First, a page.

Capital Fringe Review: ‘RFK’ by John Stoltenberg

RFK is a triumph.

Capital Fringe production from Philadelphia’s New City Stage, it’s a powerfully moving flashback for anyone who remembers Robert F. Kennedy’s life and times, and an illuminating tribute for anyone born more recently. But moreover: It’s a profoundly revelatory lens for us all on U.S. life and times today.

Russ Widdall as RFK.
Russ Widdall as RFK.

The time frame of RFK is summer 1964 (when LBJ passed over Bobby for veep) till June 1968 (when RFK was shot). The stage feels packed full—of people, events, places. Yet the whole extraordinary enterprise is brought to life by one actor only (with impressive panache by Russ Widdall) aided by intermittent projections and audio.

But I have to be honest: It was the playscript by Jack Holmes (who first played the title role on stage as well) that had me rapturous by the end. It is as exquisitely crafted as any one-person show I have ever witnessed (and I scavenge for them; I seek out and see as many as I can). By the time RFK closes—with the song lyrics “Anybody here seen my old friend Bobby? Can you tell me where he’s gone?”—I found myself quietly weeping. Not just at the loss of a politician whom I remember as being a personal hero on civil rights and who had became, before the public’s eyes, a better person than he’d been in private life (how often does that ever happen?). No. I think I was also mourning the loss of an America.

It started to hit me early on. There are some wicked bits about J. Edgar Hoover, whom he bugged, his fiendish fascination with the lives of others, how he resented reporting to Bobby as attorney general not his brother the president. And I’m thinking to myself:

Those were the good old days. That was before an unchecked NSA pried into everyone’s business around the world, answerable only to a secret court that passed out rubber-stamp permission slips to commit unconstitutional espionage…

There are also some behind-the-scenes exchanges about the Vietnam War, the dubious grounds for going into it, Johnson’s failed promise of victory, the senseless human carnage, the sullying of a nation’s name. And I’m thinking to myself:

Those were the good old days. That was before Shrub (aka Bush Jr.) got the country enmired in Iraq, on a specious pretext, the senseless human carnage, the pissing away of a nation’s reputation…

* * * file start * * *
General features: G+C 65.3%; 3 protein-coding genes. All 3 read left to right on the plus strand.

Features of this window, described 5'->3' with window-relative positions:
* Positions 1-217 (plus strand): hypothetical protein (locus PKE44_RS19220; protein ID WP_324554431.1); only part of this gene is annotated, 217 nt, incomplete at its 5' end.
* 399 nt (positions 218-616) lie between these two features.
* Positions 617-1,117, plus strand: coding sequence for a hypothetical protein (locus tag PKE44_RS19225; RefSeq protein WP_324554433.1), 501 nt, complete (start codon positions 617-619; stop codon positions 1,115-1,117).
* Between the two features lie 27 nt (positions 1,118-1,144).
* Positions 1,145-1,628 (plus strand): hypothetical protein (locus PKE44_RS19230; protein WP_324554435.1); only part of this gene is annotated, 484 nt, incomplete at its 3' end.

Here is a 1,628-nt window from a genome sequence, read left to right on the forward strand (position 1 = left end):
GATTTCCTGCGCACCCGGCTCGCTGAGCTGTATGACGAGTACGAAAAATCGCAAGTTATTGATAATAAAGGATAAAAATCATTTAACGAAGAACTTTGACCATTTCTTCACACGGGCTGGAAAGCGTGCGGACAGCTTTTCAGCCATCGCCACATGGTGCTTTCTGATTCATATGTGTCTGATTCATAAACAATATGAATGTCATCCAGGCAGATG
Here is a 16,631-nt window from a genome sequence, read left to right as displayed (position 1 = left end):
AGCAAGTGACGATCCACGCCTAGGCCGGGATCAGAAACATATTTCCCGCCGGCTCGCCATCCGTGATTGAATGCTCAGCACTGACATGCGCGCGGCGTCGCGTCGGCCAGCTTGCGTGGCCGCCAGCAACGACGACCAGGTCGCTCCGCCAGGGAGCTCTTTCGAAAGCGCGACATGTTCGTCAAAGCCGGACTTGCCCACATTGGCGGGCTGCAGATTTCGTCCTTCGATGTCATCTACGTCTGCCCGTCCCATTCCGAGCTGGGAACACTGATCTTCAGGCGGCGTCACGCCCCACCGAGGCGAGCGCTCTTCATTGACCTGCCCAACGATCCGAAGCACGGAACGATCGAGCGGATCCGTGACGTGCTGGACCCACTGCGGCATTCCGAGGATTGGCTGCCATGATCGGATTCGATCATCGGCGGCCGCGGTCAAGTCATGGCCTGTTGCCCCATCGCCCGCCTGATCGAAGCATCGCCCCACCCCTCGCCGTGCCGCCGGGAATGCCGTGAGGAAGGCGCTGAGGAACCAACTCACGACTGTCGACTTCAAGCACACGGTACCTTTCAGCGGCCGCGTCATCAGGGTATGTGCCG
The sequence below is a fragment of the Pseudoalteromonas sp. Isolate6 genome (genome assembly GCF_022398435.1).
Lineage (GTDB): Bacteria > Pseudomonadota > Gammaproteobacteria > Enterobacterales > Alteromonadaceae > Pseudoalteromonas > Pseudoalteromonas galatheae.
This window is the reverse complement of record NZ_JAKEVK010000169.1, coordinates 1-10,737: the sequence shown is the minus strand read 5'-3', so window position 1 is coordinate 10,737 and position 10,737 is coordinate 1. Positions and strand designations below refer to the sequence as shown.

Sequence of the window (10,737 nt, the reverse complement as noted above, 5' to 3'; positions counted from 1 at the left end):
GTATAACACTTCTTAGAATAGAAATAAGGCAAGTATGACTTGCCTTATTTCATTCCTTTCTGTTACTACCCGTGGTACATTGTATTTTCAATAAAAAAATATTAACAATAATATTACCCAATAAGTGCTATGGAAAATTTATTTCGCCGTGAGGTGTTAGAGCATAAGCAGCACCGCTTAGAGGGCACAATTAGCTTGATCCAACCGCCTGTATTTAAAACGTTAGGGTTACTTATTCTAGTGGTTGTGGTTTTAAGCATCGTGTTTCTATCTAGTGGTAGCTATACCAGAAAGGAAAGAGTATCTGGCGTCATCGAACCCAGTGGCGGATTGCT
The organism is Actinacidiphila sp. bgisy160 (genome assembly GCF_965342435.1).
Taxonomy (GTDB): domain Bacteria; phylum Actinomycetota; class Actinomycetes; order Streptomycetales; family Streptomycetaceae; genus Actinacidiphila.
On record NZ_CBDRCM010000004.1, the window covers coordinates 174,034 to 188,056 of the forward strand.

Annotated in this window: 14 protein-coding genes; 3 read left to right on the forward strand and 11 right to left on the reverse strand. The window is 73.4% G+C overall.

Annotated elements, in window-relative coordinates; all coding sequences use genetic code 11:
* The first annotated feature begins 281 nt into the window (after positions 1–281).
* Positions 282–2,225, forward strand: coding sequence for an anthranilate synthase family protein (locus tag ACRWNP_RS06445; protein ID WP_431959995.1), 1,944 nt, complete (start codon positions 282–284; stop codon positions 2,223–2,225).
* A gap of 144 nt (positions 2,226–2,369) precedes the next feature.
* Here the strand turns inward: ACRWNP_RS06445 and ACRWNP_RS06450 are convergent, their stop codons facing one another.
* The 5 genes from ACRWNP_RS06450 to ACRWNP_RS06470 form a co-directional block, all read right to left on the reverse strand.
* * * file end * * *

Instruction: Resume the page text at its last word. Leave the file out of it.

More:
RFK poignantly looks back. It also, implicitly, reflects on now.

Anybody here seen my old friend America? Can you tell me where it’s gone?

Don’t miss this one.

RFK plays through July 25, 2013 at The Studio Theatre Stage 4 -1501 14th Street, NW, in Washington, DC. For performance information and to purchase tickets, go to their Capital Fringe page.

2013 Capital Fringe Show Preview: ‘RFK’ by Russ Widdall.

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John Stoltenberg
John Stoltenberg is executive editor of DC Theater Arts. He writes both reviews and his Magic Time! column, which he named after that magical moment between life and art just before a show begins. In it, he explores how art makes sense of life—and vice versa—as he reflects on meanings that matter in the theater he sees. Decades ago, in college, John began writing, producing, directing, and acting in plays. He continued through grad school—earning an M.F.A. in theater arts from Columbia University School of the Arts—then lucked into a job as writer-in-residence and administrative director with the influential experimental theater company The Open Theatre, whose legendary artistic director was Joseph Chaikin. Meanwhile, his own plays were produced off-off-Broadway, and he won a New York State Arts Council grant to write plays. Then John’s life changed course: He turned to writing nonfiction essays, articles, and books and had a distinguished career as a magazine editor. But he kept going to the theater, the art form that for him has always been the most transcendent and transporting and best illuminates the acts and ethics that connect us. He tweets at @JohnStoltenberg. Member, American Theatre Critics Association.


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